Riggle has the real-world concern of any kid: He needs $800, and he has no fantasies of turning his 174 Twitter followers into sudden celebrity. While looking for his missing uncle, he goes out looking for a restaurant job because he’s at least able to cook a decent omelet. He meets a chef at the back door of a local restaurant ‘Broth,’ who lets him fix her one, “because I’m hungry and I don’t feel like cooking.”
The chef later invites him to cover a dishwashing shift for $80 in cash—not $800, but a start. When Riggle goes back to the kitchen, “Everyone I saw smiled at me, like they knew I was coming, and it felt good. I don’t know. I’m not sure the last time I’d felt that way. I was new, but I was approved, I guess.”
Plenty of high school kids’ first jobs are as dishwashers—mine was. The kitchen is a job rarely shown with the dignity that Carr grants:
“The shift came at me fierce. There was water and food and noise and steam. Hell-hot pans shrieked as they hit the water. The perfume of grease sat in my throat like cheese. There was music to the disorder, a dance to the melee… my pants got soaked bad enough that when I went to take a piss, my dick had pruned like it was a finger and I’d been swimming all summer.”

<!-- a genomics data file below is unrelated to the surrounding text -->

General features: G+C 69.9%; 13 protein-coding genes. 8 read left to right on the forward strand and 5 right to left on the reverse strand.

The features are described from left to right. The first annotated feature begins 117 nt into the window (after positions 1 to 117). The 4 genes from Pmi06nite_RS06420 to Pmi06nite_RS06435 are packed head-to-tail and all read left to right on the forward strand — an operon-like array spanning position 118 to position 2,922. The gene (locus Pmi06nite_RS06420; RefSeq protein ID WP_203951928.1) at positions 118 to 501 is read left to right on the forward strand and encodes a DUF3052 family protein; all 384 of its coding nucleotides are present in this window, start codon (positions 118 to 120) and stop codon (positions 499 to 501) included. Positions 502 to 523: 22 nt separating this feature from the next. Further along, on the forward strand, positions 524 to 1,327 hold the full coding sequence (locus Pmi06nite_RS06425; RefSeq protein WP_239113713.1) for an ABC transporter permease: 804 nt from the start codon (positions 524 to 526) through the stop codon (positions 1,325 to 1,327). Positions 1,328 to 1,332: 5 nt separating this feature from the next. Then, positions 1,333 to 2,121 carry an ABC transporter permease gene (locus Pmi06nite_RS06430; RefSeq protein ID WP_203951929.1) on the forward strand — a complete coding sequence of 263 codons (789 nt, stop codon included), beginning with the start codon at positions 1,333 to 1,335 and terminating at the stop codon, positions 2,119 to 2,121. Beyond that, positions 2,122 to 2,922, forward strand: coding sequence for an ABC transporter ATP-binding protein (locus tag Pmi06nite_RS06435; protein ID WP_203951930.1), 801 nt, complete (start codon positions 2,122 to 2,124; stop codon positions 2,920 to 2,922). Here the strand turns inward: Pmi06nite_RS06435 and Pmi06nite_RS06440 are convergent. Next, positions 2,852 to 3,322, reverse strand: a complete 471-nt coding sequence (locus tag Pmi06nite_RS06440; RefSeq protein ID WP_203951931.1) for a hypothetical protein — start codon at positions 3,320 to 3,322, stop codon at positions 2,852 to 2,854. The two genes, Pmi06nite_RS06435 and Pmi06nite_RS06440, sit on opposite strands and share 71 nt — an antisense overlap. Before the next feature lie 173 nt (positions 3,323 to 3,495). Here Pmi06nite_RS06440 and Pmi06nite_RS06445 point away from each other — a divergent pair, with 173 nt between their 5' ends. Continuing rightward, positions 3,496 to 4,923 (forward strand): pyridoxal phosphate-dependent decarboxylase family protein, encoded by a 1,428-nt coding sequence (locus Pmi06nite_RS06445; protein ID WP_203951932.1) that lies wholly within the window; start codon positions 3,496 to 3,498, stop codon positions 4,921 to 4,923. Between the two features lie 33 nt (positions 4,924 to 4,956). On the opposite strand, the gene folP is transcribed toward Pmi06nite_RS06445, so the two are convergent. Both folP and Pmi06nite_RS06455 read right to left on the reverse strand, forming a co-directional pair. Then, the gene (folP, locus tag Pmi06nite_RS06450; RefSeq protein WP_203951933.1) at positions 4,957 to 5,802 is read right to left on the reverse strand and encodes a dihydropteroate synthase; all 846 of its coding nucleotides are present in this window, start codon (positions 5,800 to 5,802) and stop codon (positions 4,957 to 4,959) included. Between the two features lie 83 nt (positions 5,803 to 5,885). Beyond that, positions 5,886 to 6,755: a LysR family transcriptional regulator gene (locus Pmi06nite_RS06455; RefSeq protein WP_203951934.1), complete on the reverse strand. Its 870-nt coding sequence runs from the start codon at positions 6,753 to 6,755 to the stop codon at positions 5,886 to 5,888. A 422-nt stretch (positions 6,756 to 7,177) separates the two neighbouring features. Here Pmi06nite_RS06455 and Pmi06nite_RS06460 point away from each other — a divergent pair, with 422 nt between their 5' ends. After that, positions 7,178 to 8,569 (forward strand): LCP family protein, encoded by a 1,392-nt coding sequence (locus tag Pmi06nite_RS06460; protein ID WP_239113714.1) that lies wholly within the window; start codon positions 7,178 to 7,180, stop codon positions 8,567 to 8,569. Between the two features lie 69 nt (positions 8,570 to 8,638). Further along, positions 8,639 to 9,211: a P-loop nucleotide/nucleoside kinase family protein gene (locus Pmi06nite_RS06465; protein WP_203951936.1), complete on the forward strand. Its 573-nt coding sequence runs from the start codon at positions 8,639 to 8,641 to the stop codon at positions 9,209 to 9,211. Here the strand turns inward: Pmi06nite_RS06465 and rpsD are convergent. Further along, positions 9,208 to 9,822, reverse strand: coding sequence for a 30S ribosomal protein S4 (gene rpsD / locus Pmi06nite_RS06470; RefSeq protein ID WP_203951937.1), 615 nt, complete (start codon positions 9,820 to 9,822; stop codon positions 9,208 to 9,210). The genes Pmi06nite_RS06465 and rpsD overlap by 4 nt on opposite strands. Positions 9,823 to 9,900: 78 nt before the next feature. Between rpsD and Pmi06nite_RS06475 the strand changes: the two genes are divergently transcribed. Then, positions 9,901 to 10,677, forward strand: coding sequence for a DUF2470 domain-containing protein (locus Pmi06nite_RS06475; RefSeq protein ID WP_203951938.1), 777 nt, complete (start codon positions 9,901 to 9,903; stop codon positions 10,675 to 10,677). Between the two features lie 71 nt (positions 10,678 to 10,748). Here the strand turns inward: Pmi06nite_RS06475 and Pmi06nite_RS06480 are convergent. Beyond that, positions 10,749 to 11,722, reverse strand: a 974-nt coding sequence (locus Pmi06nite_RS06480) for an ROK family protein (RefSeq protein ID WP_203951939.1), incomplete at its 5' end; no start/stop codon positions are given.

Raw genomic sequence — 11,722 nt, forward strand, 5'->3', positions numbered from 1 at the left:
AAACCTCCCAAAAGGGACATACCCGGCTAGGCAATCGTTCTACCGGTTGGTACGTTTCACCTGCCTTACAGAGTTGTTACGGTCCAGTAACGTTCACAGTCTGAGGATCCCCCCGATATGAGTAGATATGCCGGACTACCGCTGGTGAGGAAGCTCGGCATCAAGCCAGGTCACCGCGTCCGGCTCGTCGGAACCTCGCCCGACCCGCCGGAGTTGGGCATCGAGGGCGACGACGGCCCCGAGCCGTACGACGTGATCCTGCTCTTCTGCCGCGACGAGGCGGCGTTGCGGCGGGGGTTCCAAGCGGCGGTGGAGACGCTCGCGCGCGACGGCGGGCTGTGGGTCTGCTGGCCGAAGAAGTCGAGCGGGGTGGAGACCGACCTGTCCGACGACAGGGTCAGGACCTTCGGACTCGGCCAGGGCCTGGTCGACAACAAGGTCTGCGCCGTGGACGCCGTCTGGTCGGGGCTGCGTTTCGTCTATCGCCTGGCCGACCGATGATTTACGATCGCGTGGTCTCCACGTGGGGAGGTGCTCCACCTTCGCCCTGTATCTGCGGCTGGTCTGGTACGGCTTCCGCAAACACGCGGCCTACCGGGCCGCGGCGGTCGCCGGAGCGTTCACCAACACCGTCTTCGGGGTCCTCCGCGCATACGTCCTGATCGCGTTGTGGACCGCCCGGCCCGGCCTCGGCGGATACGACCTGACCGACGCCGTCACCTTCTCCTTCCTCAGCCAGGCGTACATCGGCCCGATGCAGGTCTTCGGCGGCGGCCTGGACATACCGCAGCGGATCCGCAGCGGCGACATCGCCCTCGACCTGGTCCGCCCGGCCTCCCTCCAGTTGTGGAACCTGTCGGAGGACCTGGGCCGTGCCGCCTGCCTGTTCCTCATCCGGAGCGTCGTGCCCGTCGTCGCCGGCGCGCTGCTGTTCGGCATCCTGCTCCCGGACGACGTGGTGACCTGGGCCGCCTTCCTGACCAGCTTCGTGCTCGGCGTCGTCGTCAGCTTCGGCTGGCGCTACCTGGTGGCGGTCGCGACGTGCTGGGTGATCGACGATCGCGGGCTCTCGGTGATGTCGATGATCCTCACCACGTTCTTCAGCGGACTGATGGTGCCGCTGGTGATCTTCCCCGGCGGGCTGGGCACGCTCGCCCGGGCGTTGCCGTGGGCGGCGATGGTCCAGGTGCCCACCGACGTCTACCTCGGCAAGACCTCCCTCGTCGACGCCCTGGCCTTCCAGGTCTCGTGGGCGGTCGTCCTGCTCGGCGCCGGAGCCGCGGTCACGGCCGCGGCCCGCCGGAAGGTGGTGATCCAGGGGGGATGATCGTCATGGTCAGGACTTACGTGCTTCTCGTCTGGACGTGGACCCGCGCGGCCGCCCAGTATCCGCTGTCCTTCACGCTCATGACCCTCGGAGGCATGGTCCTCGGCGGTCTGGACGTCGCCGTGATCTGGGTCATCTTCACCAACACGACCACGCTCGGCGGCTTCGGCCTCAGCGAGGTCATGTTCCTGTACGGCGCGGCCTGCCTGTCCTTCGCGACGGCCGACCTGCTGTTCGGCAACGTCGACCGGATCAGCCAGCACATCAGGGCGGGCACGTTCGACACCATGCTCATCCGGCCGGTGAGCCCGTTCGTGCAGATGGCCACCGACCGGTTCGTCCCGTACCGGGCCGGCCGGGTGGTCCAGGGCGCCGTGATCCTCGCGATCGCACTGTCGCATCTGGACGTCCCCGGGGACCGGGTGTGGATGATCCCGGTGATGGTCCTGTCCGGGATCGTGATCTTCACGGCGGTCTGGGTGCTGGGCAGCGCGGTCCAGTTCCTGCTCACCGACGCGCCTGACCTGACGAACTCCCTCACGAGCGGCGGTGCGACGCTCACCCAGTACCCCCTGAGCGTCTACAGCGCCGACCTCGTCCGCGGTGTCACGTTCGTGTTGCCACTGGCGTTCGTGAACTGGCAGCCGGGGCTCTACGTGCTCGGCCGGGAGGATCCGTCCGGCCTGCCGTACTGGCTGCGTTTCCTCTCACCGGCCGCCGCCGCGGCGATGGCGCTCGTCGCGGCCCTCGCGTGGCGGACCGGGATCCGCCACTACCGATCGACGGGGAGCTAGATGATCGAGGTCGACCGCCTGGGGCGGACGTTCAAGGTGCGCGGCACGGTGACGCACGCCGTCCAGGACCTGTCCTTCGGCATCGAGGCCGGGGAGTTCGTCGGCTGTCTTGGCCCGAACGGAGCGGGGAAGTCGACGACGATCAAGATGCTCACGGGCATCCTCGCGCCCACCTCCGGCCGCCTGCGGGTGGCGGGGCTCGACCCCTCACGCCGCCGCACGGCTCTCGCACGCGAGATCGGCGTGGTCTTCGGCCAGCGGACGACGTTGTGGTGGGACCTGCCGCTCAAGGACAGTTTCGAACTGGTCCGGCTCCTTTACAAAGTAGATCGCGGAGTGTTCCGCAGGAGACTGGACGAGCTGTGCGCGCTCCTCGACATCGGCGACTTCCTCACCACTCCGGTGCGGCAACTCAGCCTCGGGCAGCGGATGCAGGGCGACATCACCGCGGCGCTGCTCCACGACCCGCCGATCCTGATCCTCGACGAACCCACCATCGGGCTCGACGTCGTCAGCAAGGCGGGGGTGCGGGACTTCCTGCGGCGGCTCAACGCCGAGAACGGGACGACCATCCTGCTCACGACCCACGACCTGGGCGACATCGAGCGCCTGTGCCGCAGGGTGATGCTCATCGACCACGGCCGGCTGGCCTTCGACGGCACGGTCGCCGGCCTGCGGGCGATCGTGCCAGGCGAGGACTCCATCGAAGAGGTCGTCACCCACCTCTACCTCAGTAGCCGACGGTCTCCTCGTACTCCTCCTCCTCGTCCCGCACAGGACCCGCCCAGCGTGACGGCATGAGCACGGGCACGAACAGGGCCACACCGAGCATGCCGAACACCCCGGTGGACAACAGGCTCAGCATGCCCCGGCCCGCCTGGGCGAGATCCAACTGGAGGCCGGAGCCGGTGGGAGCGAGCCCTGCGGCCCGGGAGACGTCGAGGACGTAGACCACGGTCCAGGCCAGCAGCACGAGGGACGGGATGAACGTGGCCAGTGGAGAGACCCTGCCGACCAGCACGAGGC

While a decent worker, Riggle is often the sort of layabout who adults could mock as maladjusted. But Carr didn’t create Riggle for adult readers. Like washing dishes, a teenager should relate to Riggle considering the prospect of armed teachers, texting his friend about which teachers would be the best or worst with a gun. Kids are the ones on that front line, after all.
“Can you imagine them telling you to be quiet if you knew they had a gun in their pocket? You know how awkward that would be? The teacher would be like ‘Sit down and be quiet or…’
"‘You’ll shoot me?’ some student would say. And then the gauntlet would be thrown. I can’t think of a more heroic way of dying than having a teacher shoot you rather than sitting down and shutting the fuck up. Hell, they’d have to name a hallway after you.”
It is certainly the gallows humor that 10th graders share every day, even if such “jokes” rightly horrify adults.
Some storylines in Opioid, Indiana do wrap up a bit too conveniently. The money problem resolves through a contrived twist. Several stream-of-consciousness passages will work for a few readers, not all. A few situations veer toward melodrama, probably because inspiration came from Carr’s imagination more than Carr’s true-life classroom recollections. That’s an unfair way to judge fiction—not being nonfiction enough—but it’s a risk when the real world’s an ingredient.